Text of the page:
Assume that E(s12)=10% same as the forward rate
P1-year=$1000/1.08=$925.93 P2-year= $1000/(1.08*1.1)=$841.75
So 2-year security is priced using E(s12). Note that this is consistent with the
Consider a short-term investor who wishes to invest for one year
Under Alternative 2:the return is a riskless 8%
Under Alternative 1:the return is risky. If s12 turns out 10% as expected, the return
will be 8% since the bond price will be $1000/1.1=$909.09 in one year and
$841.75*(1.08)=$909.09. If s12 turns out different than 10%, the return will not be
Why should this investor buy the risky 2-year bond when its expected return is 8%,
no better than that of the risk-free one-year bond.
This requires the 2-year bond to sell at a price lower than the $841.75
Suppose all investors have short-term horizons and therefore are willing to hold
the 2-year bond only if its price falls to $819.
At this price, this year’s expected return on this bond is 11% ($909.09/$819=1.11).
This means a premium of 3% compared to the risk-free one-year bond.
In this environment, the forward rate f12 no longer equals E(s12). s2 now equals
10.5%((1000/819)1/2=1.105) and f12=13%.
The change in s2 by 1.5% (10.5%-8.995%) denotes a positive MRP. It is the risk
premium given for holding long term bond.
We can also imagine a scenario in which long-term bonds can be perceived by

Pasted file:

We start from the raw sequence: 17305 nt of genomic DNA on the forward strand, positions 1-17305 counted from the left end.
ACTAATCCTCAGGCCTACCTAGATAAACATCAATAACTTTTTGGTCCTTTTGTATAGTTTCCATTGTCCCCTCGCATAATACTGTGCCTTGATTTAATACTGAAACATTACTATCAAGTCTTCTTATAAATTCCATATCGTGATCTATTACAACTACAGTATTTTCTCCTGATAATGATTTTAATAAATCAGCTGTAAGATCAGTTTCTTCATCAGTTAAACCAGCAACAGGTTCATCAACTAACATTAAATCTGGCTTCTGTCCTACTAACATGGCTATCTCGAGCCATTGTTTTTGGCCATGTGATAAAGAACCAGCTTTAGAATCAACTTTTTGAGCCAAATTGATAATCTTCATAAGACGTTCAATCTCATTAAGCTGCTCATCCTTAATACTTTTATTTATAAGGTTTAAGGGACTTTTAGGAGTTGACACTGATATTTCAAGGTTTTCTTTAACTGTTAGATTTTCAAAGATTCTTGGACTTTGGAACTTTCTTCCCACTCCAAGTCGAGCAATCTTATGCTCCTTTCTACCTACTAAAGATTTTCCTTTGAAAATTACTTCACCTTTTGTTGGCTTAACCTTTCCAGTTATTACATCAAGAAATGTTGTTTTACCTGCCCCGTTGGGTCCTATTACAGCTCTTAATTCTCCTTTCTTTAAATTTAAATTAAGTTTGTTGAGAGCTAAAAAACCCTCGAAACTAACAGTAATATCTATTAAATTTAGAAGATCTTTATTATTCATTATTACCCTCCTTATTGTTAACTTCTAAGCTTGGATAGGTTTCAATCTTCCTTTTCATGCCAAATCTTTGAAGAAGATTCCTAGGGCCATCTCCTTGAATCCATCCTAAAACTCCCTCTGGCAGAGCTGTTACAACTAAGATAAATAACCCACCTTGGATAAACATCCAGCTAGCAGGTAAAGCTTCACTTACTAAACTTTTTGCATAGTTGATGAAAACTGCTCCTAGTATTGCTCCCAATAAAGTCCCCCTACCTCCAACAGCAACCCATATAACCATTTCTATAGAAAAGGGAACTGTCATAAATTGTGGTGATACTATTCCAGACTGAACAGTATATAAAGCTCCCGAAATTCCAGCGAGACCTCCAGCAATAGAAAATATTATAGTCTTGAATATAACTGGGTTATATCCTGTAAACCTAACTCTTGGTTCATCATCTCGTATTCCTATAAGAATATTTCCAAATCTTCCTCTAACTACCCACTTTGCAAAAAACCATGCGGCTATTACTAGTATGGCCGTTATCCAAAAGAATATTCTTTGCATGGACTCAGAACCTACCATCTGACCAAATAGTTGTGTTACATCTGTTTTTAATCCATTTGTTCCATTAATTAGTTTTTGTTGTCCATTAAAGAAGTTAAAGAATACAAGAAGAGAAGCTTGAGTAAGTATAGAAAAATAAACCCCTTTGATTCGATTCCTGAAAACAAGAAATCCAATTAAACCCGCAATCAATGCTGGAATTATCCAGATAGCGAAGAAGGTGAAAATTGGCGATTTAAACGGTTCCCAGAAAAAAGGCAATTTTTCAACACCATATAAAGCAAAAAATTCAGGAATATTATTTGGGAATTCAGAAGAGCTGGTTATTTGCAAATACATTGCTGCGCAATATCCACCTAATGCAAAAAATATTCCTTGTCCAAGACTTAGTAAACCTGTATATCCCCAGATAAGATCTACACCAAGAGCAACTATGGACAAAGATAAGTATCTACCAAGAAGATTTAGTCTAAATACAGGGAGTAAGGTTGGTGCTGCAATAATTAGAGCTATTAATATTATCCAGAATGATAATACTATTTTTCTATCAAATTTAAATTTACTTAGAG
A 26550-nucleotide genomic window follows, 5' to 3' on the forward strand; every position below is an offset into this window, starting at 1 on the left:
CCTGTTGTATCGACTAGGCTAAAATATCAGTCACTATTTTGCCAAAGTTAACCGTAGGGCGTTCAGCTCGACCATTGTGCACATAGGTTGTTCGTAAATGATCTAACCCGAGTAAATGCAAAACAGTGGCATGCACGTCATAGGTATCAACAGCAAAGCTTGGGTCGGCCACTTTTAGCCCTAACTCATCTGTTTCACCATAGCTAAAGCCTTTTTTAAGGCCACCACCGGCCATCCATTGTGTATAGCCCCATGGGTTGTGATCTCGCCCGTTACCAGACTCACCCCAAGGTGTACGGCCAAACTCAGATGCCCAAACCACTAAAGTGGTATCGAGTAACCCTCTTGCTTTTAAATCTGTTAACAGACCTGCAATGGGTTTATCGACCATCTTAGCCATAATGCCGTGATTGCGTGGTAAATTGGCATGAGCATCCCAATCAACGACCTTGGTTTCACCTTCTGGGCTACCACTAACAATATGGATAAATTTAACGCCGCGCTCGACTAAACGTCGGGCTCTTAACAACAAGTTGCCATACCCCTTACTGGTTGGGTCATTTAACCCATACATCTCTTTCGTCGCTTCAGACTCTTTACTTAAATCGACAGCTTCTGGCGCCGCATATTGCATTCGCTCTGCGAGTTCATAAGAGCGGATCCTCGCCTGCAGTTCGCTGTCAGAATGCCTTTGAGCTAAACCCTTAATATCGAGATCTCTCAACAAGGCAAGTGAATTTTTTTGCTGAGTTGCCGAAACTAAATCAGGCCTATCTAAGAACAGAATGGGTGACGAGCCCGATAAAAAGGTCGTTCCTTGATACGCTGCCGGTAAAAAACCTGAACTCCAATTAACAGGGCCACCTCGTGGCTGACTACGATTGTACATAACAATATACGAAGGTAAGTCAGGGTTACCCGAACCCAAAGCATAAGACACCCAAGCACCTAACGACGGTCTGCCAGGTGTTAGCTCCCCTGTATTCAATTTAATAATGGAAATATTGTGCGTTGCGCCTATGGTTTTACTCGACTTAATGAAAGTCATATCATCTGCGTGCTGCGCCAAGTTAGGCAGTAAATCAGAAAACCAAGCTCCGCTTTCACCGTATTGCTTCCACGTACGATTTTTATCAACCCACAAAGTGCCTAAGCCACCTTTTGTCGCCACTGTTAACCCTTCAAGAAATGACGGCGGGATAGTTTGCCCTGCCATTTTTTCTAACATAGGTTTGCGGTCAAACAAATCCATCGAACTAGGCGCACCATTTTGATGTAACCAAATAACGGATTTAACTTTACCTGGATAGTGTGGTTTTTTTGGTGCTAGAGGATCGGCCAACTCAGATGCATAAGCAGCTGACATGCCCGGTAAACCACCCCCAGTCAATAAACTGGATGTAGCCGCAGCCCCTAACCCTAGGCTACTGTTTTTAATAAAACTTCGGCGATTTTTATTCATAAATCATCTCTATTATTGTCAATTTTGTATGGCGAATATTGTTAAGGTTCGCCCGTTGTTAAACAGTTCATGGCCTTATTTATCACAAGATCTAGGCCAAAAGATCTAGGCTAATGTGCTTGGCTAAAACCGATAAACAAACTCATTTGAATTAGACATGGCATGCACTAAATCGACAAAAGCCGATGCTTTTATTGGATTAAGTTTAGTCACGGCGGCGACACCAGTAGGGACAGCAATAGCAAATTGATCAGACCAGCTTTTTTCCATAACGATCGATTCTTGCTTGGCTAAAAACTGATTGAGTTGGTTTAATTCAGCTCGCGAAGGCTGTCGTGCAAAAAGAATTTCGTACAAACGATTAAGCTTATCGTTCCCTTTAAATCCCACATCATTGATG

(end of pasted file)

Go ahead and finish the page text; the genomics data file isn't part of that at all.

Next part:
investors to be safer than short-term bonds.
Suppose all investors have long-term horizons (2-year). In this case, investing in
two-year bond is riskless and investing in one-year bond has reinvestment rate risk.
This would cause E(s12) to be more than f12.
In this case, we will have a negative MRP.
try to explain the shape of yield curve
e.g. Pure Expectations Hypothesis
Long-term rates are an average of current and expected
future short-term rates. For example:
definition of f12 s2=(s1+f12)/2 f12=2 s2-s1
definition of f23 s3=(2s2+f23)/3 f23=3 s3-2s2
Plug into the first expression
s3=(s1+2 s2-s1+3 s3-2s2)/3= s3
PEH says s3=(s1+E(s12)+E(s23))/3 since E(s12)=f12 and E(s23)=f23
Also note that:
definition of f12 2s2=(s1+f12) f12=2 s2-s1
definition of f23 3s3=(2s2+f23) f23=3 s3-2s2
definition of f13 3s3=(s1+2f13) 2f13=3 s3-s1
1 year 6.0%
2 years 6.2%
3 years 6.4%
4 years 6.5%
5 years 6.5%
Upward sloping yield curve
If PEH holds, what does the market expect will be the
interest rate on one-year securities, one year from now?